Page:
28 March 2005


This is a well written account and just how far a guy has to go to make sure somebody actually checks the signatures on the backs of credit cards.

(via Eric Zorn)

I've always wondered about the new electronic signature authorization procedures, because I can never sign my name the same way twice on those.

Like rain on your wedding day

Can I finally say this please?  Enough already.

I don't have an opinion as to who is doing the right thing regarding Terry Schiavo, because, frankly, it's none of my business.  I know how I would want this scenario handled if it were me that was severly brain damaged with no real hope of recovery, and I surely would not want to wait fifteen years to go to whatever is next beyond this life.

It's terribly sad that there are two sides at war over this, sides that used to get along.  I see the reasoning in both the way Michael Schiavo wants this to end, and they way Terry Schiavo's parents want this to continue.  However, I don't understand why Michael doesn't turn over custody to his in-laws.  He'd be relieved of his burden, and the Schindlers' would get their wish to see their daughters life continue. That would seem to have been a sensible solution. 

I have nothing but sympathy for everyone involved, and I hope I am never placed into a position resembling anything they have had to go through.

I do have some disgust though.  Quite a bit of it, actually, for everyone outside of those related to Terry Schiavo for allowing this to become an absolute circus.  The media should be ashamed.  Everyone who parks themselves in front of the hospice should be ashamed.  Randall Terry should be ashamed.  And the people who allow politics to enter into this should be ashamed.

Congress had absolutely no business getting involved in this to the extent that it did last week.  It's frightening that the House created a new law because a majority of them did not agree with the ruling of multiple courts.  Florida governor Jeb Bush's song and dance has been an embarrassment as well, especially when he presented a doctor who claimed that Mrs. Schiavo had been misdiagnosed and was not in a vegetative state.  As last week progressed I assumed that the governor was going to use force to take her out of the hospice and place her in state custody.

This has been another in what I am afraid will be a continual long line of issues that further divide this country.  The scary thing about this is that public opinion seems to say that what is happening is the right thing to do, that Mrs. Schiavo should be able to die peacefully.  The government doesn't appear to be listening to the public.  Our elected officials are making Terry Schiavo a martyr, and we have no way of knowing how she feels about this.

Isn't it ironic, though, that the people who are so morally outraged by these events are generally those that rise to their feet and proclaim that marriage must be protected as an institution between a man and a woman only?  Yet they do not believe that the husband of this woman is capable of fulfilling their wishes.  Isn't it also ironic that the politicians who met to pass a law to specifically bypass the rulings of appeals courts generally proclaim that government needs to get out of the way and let people live their own lives?  And that most of them are quick to support capital punishment, despite proof that it is a flawed means of justice, yet fight so hard to keep this person alive, who truly is under a death sentence?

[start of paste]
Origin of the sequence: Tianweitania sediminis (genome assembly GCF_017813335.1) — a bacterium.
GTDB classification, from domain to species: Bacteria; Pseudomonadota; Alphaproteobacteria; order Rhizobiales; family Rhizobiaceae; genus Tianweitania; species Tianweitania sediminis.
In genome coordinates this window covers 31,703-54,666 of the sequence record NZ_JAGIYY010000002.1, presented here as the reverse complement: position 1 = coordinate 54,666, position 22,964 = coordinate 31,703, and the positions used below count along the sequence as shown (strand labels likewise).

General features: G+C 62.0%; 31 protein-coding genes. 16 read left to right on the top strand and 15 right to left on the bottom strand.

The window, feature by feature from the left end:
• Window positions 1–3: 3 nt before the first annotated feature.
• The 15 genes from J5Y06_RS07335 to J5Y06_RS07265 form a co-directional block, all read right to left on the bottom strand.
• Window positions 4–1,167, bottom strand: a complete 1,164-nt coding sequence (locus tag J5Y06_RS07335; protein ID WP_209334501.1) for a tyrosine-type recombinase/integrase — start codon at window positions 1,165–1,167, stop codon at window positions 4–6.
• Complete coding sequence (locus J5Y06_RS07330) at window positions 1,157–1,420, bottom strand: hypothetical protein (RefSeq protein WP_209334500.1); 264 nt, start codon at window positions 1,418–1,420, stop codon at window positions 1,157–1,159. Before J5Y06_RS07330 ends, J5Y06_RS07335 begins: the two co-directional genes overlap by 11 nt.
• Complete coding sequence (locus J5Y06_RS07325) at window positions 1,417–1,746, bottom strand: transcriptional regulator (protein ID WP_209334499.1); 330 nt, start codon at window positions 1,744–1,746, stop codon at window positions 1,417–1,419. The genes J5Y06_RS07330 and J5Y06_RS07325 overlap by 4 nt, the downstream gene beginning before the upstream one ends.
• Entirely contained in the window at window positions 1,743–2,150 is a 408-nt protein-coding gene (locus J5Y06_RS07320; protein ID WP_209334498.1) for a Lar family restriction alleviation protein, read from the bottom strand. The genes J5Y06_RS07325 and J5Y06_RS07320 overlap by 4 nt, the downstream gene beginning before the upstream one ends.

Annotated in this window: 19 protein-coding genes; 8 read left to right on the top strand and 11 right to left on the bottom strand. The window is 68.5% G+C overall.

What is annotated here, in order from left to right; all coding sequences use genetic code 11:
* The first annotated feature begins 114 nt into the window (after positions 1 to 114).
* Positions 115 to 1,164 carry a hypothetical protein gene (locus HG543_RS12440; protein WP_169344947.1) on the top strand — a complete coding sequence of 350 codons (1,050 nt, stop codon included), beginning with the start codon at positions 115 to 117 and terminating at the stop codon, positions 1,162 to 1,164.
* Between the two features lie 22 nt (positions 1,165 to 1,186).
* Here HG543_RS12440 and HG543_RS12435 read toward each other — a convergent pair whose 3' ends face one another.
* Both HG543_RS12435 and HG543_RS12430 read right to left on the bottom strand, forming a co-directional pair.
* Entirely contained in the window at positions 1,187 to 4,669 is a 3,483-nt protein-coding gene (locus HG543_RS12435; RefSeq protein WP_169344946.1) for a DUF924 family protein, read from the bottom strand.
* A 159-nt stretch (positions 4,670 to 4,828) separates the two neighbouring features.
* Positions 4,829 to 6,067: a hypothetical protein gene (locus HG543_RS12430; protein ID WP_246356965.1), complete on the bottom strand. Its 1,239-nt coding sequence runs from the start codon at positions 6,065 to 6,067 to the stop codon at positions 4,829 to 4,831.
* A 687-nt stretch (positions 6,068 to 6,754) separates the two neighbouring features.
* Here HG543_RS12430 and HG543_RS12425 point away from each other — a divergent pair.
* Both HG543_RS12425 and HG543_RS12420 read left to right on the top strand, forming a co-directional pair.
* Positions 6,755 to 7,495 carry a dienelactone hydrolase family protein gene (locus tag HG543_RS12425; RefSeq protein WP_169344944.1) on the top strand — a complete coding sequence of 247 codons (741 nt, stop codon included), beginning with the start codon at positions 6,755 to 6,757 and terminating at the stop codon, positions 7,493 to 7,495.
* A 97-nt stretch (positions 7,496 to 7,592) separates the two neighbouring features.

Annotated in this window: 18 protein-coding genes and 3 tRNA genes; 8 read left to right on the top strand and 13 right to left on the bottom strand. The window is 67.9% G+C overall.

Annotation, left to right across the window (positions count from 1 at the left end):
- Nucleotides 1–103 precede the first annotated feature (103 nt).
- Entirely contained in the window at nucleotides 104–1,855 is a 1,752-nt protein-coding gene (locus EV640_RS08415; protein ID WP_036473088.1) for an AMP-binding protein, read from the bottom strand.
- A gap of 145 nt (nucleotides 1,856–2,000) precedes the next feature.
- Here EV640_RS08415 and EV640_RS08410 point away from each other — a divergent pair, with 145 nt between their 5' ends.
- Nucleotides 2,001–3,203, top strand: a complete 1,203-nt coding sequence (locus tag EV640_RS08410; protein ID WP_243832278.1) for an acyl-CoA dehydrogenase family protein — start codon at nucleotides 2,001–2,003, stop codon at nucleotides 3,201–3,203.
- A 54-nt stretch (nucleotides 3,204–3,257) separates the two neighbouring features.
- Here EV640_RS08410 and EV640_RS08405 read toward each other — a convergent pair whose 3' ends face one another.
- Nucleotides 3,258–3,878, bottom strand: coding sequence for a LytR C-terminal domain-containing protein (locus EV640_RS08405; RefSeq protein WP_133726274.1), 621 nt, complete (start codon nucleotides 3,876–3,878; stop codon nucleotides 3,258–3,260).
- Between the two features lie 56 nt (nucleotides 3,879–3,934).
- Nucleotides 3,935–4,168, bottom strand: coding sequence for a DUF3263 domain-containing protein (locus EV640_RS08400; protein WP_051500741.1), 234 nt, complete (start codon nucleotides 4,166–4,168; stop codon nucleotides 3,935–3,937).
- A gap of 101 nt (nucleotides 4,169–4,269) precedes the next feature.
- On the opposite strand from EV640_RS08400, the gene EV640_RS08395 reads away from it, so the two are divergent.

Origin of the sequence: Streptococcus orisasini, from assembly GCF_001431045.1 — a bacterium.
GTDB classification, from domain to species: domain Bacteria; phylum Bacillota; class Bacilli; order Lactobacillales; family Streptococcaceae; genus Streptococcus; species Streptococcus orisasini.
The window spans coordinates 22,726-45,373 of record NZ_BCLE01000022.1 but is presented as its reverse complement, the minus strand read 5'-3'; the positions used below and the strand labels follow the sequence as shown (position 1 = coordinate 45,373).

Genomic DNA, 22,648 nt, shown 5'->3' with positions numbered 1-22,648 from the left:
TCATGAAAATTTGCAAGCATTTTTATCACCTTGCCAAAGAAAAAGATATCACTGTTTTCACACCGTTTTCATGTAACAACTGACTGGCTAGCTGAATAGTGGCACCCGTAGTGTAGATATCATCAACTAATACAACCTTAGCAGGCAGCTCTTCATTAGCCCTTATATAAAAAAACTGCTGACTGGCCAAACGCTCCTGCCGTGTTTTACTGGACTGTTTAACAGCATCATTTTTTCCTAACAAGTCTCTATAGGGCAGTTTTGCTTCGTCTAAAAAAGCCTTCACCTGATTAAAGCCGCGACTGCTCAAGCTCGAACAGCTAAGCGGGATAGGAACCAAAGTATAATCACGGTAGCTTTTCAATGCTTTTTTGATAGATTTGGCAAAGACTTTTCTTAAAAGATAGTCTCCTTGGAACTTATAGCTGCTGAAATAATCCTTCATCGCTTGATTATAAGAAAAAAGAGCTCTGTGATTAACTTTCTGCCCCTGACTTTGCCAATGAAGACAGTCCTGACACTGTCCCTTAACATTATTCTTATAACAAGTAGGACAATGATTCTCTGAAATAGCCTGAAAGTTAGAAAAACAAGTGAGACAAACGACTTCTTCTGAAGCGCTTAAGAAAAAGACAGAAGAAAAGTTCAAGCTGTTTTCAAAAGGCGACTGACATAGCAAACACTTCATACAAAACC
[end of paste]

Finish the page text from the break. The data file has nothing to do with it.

Ironic, isn't it, that while thousands yell, argue and scream in Florida that almost no one remarks about a sixteen year old boy shooting nine people dead at his high school in Minnesota?  Or that the number of people killed by guns since the feeding tube was removed merit no support?  Ironic that huge sums of money are being spent waging this battle, yet countless people have not sought needed medical attention since Mrs. Schiavo's feeding tube was removed because they have no medical insurance?  We have so many other things that need to be addressed in this country, issues that affect all of us on a daily basis, yet we focus on what should be a family's private struggle to find resolution to a horrible situation.

All these people on both sides who wish to play God, yet they lack even the smallest amount of compassion required to do so.

May God help us all.  We need it now more than ever.   

27 March 2005

Triple shot

From two weeks ago:

1. Have you ever called 911 for an emergency? Not recently, but used to have to do it all the time at work.  Thefts, assaults, armed robberies; you name it, I probably called about it.
2. Do you spend more or save more? I haven't received a paycheck in 30 months.  Do the math.
3. How many live plants do you have in your home now?  Do you give them enough attention? Don't have any.  Never been much of a botanist.
4. What was the last thing you did to exercise?  How often do you exercise? I walked for about 45 minutes on the treadmill.  I am usually on it 2-3 times per week.
5. Where do you compare with regard to your parents:  do you feel like an adult, or still like the "kid?"  If you feel like an adult, when did you first feel that way? Mentally, I still feel like a kid.  Physically, I feel like an old man. 

6. Who is the last person you received a personal card or letter from that wasn't sent to mark a special occasion?   My fiance gave me a card "just because" a month or so ago.

Last week:

1. You know company is coming:  do you panic and immediately begin cleaning house or do you sit back and relax because your place is already clean?  It's clean enough.

2. Which was a bigger surprise for you:  
a) Robert Blake was acquitted
b) Martha Stewart did jail time
c) Scott Peterson was sentenced to death